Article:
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Board of Commissioners Establishes Community Committee to Oversee Bonds if Approved by Voters

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At its Aug. 16 regular meeting, the Buncombe County Board of Commissioners approved a resolution establishing a general obligation bonds community oversight committee. If approved by voters on Nov. 8, a housing bond and an open space bond would generate $40 million and $30 million respectively, and the community oversight committee would monitor the ongoing investment of those bond dollars.

Commissioner Al Whitesides gave his support for the committee: “Over the years, we’ve had several bond issues in both the city and county, and one of the complaints has been transparency… this is one of the areas where we can’t have too many sets of eyes.”

If one or both bonds are approved by voters, the Community Oversight Committee will have four Board-appointed members: one person with an accounting background, one person with a banking background, one representative of the affordable housing community, one representative from the conservation/greenways community. In addition, one member will be appointed by the Asheville Area Chamber of Commerce.

The Community Oversight Committee will review the investments made from the bond revenues to confirm that 100% of bond funds are invested in accordance with law and for the purposes indicated on the ballots. Committee members will serve until all bond funds have been committed.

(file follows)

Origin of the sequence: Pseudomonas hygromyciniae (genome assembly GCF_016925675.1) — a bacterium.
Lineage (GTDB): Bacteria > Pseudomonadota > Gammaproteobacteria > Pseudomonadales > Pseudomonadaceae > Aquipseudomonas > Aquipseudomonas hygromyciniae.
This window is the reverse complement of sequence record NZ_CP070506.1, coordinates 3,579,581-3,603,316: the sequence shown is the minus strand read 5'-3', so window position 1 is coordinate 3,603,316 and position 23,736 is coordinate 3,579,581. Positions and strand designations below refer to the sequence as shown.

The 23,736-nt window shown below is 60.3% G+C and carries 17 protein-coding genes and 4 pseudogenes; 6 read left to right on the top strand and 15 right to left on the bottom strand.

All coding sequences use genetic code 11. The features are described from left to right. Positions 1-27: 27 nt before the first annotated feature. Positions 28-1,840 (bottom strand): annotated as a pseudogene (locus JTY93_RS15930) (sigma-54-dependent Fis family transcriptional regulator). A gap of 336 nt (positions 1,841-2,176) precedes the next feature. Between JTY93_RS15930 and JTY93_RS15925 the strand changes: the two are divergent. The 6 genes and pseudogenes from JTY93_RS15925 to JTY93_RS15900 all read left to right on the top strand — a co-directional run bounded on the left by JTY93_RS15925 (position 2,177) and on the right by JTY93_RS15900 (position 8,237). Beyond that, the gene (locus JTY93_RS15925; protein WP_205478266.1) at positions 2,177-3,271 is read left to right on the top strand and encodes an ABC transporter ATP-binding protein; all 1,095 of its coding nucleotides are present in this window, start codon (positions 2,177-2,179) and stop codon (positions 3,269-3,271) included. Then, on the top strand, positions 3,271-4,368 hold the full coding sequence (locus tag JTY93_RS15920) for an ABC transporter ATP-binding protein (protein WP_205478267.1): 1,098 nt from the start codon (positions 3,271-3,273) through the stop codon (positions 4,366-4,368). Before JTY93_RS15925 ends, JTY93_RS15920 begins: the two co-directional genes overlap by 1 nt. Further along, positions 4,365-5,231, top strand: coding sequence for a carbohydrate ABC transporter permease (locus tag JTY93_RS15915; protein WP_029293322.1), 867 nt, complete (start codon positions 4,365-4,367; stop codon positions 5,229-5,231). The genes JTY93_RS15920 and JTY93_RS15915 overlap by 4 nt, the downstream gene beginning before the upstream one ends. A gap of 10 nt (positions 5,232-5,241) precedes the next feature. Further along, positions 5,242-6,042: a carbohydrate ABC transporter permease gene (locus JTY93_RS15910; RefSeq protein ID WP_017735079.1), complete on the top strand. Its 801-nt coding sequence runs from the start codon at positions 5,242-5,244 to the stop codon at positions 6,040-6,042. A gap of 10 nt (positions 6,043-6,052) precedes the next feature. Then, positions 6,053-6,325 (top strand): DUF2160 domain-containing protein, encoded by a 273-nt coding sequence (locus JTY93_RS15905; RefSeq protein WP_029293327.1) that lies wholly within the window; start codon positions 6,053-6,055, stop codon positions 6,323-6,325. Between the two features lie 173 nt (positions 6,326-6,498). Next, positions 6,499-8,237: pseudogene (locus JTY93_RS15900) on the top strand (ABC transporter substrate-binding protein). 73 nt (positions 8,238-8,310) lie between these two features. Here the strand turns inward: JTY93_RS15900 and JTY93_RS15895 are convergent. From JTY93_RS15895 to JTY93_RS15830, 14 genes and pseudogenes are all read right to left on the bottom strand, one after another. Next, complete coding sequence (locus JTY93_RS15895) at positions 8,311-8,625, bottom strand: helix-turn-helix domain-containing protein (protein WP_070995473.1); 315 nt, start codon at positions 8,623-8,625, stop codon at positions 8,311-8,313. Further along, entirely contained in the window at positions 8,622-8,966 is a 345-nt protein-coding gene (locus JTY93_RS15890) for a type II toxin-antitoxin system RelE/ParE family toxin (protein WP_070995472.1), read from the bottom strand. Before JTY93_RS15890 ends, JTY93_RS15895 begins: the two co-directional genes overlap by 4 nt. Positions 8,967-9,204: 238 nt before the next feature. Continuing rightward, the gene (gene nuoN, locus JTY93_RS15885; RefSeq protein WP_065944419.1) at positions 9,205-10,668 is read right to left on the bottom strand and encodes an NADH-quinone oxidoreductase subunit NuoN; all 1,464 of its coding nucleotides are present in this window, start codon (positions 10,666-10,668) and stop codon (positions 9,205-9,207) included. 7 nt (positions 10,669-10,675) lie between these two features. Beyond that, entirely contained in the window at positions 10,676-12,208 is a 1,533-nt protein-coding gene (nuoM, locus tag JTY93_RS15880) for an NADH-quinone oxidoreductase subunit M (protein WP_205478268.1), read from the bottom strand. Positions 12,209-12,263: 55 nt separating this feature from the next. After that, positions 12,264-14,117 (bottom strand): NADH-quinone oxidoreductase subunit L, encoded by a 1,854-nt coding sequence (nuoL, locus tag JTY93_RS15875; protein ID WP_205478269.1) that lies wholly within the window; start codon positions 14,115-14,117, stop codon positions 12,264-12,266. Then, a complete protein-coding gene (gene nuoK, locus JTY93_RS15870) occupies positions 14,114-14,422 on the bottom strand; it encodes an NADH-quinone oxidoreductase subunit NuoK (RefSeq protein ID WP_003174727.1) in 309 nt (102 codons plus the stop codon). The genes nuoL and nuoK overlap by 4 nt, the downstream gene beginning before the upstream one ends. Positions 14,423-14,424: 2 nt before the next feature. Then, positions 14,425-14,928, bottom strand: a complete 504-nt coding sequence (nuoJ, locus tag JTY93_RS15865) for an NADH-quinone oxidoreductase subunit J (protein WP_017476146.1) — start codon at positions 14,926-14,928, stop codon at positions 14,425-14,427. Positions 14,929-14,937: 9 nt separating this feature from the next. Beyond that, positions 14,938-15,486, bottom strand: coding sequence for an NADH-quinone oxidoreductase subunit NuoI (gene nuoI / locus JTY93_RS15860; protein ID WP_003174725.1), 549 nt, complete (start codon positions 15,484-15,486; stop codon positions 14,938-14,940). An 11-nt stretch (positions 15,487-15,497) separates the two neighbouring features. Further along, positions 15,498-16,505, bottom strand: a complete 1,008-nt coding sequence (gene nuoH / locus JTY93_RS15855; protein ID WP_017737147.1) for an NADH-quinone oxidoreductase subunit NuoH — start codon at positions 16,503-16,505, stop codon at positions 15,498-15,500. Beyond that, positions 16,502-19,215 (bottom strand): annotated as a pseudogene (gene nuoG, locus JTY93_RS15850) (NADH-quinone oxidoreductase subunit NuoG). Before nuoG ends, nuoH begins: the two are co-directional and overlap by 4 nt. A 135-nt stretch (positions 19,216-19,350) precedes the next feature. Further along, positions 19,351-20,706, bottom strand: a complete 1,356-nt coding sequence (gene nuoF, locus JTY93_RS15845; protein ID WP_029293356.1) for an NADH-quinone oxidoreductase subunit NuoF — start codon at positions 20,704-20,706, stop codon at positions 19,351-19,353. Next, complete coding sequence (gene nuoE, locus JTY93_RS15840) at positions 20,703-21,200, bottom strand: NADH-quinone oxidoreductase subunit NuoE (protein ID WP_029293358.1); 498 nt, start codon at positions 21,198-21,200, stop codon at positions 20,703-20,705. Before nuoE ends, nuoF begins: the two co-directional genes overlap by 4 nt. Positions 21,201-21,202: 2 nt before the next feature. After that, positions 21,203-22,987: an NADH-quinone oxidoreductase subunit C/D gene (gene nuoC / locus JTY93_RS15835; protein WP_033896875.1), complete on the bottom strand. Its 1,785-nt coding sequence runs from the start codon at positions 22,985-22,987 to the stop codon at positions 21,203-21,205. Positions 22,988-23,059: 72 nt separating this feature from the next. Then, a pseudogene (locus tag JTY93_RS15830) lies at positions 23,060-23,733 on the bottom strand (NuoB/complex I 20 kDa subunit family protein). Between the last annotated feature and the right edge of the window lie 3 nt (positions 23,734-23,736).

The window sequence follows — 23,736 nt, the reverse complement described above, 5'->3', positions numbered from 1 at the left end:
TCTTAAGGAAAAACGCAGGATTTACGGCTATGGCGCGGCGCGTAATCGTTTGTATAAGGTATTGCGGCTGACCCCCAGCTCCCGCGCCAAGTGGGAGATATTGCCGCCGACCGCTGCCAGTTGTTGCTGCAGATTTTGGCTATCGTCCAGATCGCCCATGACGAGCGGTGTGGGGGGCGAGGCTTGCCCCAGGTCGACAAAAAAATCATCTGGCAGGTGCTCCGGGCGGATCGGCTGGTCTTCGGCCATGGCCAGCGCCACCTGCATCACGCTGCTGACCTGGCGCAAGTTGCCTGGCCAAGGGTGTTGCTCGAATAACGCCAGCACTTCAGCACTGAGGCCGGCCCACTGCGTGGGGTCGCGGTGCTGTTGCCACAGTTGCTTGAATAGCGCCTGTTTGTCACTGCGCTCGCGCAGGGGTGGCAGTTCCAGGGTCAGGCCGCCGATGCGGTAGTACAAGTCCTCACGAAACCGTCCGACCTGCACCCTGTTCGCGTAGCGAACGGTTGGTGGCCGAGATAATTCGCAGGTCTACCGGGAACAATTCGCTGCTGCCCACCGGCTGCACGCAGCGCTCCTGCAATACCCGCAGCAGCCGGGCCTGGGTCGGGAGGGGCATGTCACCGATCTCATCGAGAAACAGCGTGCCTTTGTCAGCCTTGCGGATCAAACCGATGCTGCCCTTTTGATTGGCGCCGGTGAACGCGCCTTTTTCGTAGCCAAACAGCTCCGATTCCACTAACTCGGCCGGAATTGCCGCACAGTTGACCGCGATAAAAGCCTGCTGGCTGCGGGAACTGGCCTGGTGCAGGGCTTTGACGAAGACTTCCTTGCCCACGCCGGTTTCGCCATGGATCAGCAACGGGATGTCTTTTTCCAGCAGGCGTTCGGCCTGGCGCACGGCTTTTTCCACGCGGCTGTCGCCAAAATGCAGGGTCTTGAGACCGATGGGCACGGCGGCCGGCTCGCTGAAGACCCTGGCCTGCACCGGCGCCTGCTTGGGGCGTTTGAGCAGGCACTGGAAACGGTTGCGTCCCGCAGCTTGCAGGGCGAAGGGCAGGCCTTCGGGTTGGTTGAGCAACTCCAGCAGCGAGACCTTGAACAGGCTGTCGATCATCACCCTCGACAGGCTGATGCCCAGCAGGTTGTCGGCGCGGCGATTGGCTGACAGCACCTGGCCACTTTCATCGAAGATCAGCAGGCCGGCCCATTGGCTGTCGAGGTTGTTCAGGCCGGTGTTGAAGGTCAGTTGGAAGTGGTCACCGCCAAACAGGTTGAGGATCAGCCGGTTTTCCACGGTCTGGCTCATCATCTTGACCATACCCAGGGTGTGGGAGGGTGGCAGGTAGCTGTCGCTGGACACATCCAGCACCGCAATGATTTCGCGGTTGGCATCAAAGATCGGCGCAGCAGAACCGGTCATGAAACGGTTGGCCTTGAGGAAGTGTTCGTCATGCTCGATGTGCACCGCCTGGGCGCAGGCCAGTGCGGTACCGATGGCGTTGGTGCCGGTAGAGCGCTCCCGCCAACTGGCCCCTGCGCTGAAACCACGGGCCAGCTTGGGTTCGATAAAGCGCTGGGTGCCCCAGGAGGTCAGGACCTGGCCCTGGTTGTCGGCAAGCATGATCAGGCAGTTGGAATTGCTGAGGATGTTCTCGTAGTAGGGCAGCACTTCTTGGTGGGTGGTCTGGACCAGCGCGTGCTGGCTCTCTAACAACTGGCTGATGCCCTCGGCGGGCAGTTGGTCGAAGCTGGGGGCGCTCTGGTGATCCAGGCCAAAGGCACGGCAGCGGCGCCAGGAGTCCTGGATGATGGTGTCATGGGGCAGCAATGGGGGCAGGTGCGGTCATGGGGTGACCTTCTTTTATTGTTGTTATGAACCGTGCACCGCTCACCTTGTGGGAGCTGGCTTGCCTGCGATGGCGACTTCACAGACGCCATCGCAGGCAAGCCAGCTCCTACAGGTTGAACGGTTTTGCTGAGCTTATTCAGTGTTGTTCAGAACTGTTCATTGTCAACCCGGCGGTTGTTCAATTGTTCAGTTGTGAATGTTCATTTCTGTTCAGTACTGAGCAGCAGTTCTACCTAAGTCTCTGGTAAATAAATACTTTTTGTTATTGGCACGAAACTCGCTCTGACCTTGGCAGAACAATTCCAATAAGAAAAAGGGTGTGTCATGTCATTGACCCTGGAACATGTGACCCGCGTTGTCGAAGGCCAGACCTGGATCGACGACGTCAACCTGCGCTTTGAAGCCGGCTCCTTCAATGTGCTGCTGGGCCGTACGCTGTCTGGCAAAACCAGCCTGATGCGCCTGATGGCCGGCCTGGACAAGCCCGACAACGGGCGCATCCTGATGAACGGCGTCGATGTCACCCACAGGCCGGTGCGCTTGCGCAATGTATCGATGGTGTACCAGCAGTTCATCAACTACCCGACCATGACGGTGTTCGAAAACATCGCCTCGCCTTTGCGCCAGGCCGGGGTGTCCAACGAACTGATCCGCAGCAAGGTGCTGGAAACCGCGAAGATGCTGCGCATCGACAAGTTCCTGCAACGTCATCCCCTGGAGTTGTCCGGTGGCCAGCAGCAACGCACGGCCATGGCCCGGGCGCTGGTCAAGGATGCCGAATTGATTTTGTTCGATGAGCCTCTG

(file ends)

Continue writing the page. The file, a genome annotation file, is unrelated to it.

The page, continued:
If approved by voters, the two bonds would:

  • Generate $30 million for the capital costs of acquisition and improvement of land or interests therein for conservation and protection of natural resources and preservation of farmland, including but not limited to, the development of greenways and trails for recreation purposes
  • Generate $40 million for investments in housing for the benefit of persons of low or moderate income, including construction of related infrastructure improvements and the acquisition of related land and rights-of-way

Background: At its June 7 regular meeting, the Buncombe County Board of Commissioners held public hearings on the proposed general obligation bonds for open space and housing. Following the public hearings, the Board of Commissioners voted to approve the resolution setting a special bond referendum. Next, the language for the referendums will go to the Board of Elections in order to appear on the Nov. 8 ballot.

At its May 3 regular meeting, the Board of Commissioners approved three resolutions, which are required for the issuance of General Obligation Bonds in order to pursue the referendums.

At its April 19 briefing, the Board of Commissioners heard a feasibility study from the Trust for Public Land on a possible referendum to generate funding for housing and for conservation and protection of natural resources and preservation of farmland. Funded by the Merck Family Fund and the Doris Duke Charitable Foundation, the study shows support for $30 million of bond funds for open space, and $40 million of bond funds for housing. If approved by voters this November, a $30 million bond would cost typical households a maximum of $14 a year for 20 years, and a $40 million bond would cost typical households a maximum of $18 a year for 20 years.

For more information about the housing and open space bonds, go to

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Updated Mar 08, 2023 09:21 AM
Published Aug 16, 2022 04:56 PM

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